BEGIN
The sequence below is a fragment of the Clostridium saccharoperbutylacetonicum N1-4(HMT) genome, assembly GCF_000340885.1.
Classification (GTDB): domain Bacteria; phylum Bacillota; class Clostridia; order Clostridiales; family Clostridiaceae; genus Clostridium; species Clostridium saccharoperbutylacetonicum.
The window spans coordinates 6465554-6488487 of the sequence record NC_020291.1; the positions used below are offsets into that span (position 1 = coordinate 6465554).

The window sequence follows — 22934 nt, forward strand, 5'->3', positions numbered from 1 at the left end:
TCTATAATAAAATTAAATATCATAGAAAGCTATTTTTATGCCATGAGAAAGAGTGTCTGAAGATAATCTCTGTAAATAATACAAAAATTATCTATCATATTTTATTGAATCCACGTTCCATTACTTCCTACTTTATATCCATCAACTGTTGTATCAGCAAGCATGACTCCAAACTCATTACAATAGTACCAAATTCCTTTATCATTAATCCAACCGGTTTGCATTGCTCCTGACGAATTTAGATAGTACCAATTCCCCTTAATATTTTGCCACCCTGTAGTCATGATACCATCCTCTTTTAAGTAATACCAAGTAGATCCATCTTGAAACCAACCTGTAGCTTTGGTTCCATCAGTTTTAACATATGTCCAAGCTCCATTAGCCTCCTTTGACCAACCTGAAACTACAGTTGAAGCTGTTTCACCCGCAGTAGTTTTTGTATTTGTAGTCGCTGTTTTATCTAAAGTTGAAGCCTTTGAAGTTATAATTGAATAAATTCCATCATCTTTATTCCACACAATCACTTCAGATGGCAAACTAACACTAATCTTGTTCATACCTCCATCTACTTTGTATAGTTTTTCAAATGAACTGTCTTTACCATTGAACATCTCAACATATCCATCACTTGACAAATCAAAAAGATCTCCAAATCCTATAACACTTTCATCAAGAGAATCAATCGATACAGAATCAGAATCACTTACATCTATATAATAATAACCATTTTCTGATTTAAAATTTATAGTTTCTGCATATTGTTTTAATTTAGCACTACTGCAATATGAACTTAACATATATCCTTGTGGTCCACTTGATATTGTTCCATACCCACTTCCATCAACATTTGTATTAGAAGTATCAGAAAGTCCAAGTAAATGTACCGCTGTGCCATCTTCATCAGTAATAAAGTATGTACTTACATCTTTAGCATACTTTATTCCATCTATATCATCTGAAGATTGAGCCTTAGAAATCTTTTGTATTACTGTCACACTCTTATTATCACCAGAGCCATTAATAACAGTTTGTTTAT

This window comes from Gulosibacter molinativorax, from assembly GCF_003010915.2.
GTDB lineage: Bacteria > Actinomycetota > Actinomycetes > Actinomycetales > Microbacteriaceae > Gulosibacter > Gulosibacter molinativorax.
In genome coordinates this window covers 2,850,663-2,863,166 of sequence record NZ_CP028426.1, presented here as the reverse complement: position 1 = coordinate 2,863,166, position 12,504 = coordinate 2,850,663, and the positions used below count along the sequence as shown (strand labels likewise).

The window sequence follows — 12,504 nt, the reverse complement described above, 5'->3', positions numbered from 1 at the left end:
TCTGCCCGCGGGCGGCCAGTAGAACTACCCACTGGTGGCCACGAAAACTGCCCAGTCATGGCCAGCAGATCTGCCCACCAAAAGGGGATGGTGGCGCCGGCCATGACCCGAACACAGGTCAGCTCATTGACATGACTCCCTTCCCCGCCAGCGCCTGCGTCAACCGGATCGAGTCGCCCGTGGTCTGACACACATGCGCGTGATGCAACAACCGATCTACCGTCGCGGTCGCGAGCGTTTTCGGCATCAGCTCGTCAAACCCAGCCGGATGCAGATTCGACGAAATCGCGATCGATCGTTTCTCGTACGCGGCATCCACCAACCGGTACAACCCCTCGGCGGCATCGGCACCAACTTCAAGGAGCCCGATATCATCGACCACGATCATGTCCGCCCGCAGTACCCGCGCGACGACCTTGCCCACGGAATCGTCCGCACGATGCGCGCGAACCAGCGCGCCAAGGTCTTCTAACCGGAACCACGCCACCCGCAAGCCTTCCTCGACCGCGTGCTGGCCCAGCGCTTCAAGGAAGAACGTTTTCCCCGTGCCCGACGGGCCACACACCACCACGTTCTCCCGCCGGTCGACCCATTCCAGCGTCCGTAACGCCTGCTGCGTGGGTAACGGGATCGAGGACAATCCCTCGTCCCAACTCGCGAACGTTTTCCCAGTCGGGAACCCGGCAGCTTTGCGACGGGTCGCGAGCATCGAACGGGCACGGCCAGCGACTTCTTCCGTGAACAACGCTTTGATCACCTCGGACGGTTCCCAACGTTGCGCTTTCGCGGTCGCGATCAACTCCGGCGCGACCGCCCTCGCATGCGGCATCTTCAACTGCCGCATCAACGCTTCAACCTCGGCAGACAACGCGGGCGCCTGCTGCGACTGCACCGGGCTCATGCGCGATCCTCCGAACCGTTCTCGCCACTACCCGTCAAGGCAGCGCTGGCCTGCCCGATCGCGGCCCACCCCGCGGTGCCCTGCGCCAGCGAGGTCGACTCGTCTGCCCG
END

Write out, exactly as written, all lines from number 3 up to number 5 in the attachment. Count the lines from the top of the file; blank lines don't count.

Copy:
The window spans coordinates 6465554-6488487 of the sequence record NC_020291.1; the positions used below are offsets into that span (position 1 = coordinate 6465554).

The window sequence follows — 22934 nt, forward strand, 5'->3', positions numbered from 1 at the left end:
TCTATAATAAAATTAAATATCATAGAAAGCTATTTTTATGCCATGAGAAAGAGTGTCTGAAGATAATCTCTGTAAATAATACAAAAATTATCTATCATATTTTATTGAATCCACGTTCCATTACTTCCTACTTTATATCCATCAACTGTTGTATCAGCAAGCATGACTCCAAACTCATTACAATAGTACCAAATTCCTTTATCATTAATCCAACCGGTTTGCATTGCTCCTGACGAATTTAGATAGTACCAATTCCCCTTAATATTTTGCCACCCTGTAGTCATGATACCATCCTCTTTTAAGTAATACCAAGTAGATCCATCTTGAAACCAACCTGTAGCTTTGGTTCCATCAGTTTTAACATATGTCCAAGCTCCATTAGCCTCCTTTGACCAACCTGAAACTACAGTTGAAGCTGTTTCACCCGCAGTAGTTTTTGTATTTGTAGTCGCTGTTTTATCTAAAGTTGAAGCCTTTGAAGTTATAATTGAATAAATTCCATCATCTTTATTCCACACAATCACTTCAGATGGCAAACTAACACTAATCTTGTTCATACCTCCATCTACTTTGTATAGTTTTTCAAATGAACTGTCTTTACCATTGAACATCTCAACATATCCATCACTTGACAAATCAAAAAGATCTCCAAATCCTATAACACTTTCATCAAGAGAATCAATCGATACAGAATCAGAATCACTTACATCTATATAATAATAACCATTTTCTGATTTAAAATTTATAGTTTCTGCATATTGTTTTAATTTAGCACTACTGCAATATGAACTTAACATATATCCTTGTGGTCCACTTGATATTGTTCCATACCCACTTCCATCAACATTTGTATTAGAAGTATCAGAAAGTCCAAGTAAATGTACCGCTGTGCCATCTTCATCAGTAATAAAGTATGTACTTACATCTTTAGCATACTTTATTCCATCTATATCATCTGAAGATTGAGCCTTAGAAATCTTTTGTATTACTGTCACACTCTTATTATCACCAGAGCCATTAATAACAGTTTGTTTAT